FAQ About Admissions

Guidelines on the admission process for MBA candidates

ACCESS MBA Guide has selected some of the most frequently asked questions about the process of admission to business schools. Once you have made up your mind to take the big step of following the MBA route, you need to know more about how to get enrolled in the schools of your choice.

1. Where should I start?

Candidates need to take control of the process and go through the necessary stages in order to be successful in the application process. First of all check the deadlines set by the business schools you will apply to. You should also make sure you are familiar with the vital parts of the preparation process: the GMAT test, the essay, the recommendations, submission of the application and the interview. Then outline a thorough timetable, specifying the steps to take. 

2. How can I get reliable information about the schools?

The most important source of information is the website of the business school. You can also contact the admissions department and talk to them. Business schools participate in MBA tours where you can sit with consultants and discuss your plans and options.  A less formal, more difficult, but very reliable research method is to establish contacts with someone who is already a student or has recently been one. You may search social networks. If you are not intrusive and adopt a pleasant approach, people will reply. Ask them what they like and what they do not like about the school. Internet may also help by giving you access to feedback from alumni and current students posted on different websites.

3. When should I start preparing for the examinations?

A year before the deadline for accepting applications is a reasonable period, but the answer varies according to candidates’ abilities, whether they have already taken the GMAT, their motivation and other factors. The application process takes time and concentration and should not be taken lightly. Working people may need more time than those who have more spare time and could finish everything within 3 months.     

4. What weighs most in the admission assessment ?

The GMAT test, the essay, the preparation for the interview, the recommendations or the educational and professional experience? All of them are very important. Overlooking any of them would diminish your overall performance. Apart form doing the necessary preparation for the GMAT and the language tests, the essay, and the interview, do not underestimate the significance of recommendations. The people who write them should preferably know you very well. If you work, a suitable referee would be your immediate supervisor. Your background will also be taken into account. It must be presented in the right way. Emphasise your strengths and leadership potential, but do not exaggerate out of proportion.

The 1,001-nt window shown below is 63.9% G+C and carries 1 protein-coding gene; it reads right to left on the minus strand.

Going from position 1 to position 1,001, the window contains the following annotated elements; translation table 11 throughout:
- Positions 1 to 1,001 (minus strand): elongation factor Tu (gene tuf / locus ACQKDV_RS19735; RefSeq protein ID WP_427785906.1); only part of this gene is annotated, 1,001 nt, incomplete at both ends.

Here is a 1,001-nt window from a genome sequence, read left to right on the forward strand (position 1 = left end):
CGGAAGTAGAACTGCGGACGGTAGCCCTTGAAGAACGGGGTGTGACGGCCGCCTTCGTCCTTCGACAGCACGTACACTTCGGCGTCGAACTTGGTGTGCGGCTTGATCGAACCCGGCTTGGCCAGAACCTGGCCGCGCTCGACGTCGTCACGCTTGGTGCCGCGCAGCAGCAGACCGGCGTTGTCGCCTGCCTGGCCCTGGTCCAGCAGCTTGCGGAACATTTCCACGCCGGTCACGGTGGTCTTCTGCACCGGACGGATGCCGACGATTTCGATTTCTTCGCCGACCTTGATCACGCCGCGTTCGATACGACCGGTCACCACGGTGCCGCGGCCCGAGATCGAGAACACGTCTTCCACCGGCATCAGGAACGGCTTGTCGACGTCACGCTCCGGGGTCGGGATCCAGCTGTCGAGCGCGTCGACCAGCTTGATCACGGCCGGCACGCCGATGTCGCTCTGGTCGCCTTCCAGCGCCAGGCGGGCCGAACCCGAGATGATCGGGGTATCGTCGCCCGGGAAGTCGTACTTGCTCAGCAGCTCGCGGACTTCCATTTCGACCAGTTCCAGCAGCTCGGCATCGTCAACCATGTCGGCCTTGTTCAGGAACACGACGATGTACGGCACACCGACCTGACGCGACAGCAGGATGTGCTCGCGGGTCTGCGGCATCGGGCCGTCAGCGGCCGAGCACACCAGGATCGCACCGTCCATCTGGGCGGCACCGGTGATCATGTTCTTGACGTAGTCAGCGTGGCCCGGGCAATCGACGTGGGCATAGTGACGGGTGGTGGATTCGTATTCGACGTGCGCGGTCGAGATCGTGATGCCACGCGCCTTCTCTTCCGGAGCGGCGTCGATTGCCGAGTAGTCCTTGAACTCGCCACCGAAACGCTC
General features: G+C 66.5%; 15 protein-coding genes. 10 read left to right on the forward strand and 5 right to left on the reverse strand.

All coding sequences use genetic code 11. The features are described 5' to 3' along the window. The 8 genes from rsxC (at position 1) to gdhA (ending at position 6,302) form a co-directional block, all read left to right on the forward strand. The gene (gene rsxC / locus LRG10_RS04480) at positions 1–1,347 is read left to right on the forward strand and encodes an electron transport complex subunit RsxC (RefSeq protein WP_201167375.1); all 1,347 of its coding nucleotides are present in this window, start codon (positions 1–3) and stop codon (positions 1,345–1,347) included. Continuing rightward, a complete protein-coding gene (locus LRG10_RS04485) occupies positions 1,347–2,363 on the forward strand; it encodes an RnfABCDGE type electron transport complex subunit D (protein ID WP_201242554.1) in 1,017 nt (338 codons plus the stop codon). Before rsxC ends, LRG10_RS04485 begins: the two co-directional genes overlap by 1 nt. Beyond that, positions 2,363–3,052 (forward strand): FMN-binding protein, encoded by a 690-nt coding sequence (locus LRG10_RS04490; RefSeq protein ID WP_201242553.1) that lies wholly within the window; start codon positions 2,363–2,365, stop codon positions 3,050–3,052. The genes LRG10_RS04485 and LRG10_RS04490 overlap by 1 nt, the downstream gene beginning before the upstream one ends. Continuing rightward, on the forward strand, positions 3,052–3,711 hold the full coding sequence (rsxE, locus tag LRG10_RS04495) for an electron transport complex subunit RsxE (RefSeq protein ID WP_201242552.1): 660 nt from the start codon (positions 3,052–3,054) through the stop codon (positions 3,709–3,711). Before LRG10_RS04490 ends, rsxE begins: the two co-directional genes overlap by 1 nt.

5. What GMAT result should I have in order to be considered for my target school?

Again, this depends on the particular school. Stanford Graduate School of Business, one of the best places in the world to get an MBA, does not set a required minimum score for the GMAT test. „Admitted candidates typically have performed well”, says its website. But this can be misleading, as you are unlikely to go to a top school if you have mediocre results unless you possess a unique talent or have extraordinary experience. Another one of the best schools, INSEAD, applies the same rule for results, recommending that candidates aim for a score at or above 70-75% for both the quantitative and verbal sections of the test.

Although in 2011 most business schools reported a decline in the volume of applications for full-time MBA programmes, the applicant qualifications remain about the same or higher than in 2010 as shown by the GMAC 2011 Application Trends Survey.  GMAT test score averages are also increasing. So make sure that your preparations for the test are adequate, as it is still one of the most important factors in evaluating prospective students.



6. Do the selection committees prefer a particular type of background?

What the selection committees look for are quality candidates whose application makes sense. Someone with a first degree in advertising who has valuable experience in an agency, leadership potential and plans to continue in this sphere will have a fairly good chance of being seen as a consistent candidate for an MBA degree. Of course schools specialising in certain areas would look for people with expertise in these areas.

7. How many schools should I apply to?

Choose one, two or three schools that are particularly hard to get into: top schools. Then choose a couple that you would be able to get into with less effort. Then identify a school or schools for your back-up plan: institution(s) that can make you feel sure that you will start your MBA degree (of course this should not involve compromising the quality of the programme). Keep the number of schools reasonable, not only because of the application costs involved, but also because if you send documents to 20 places, you will probably be less fit and focused and this would affect your overall motivation.

 

 



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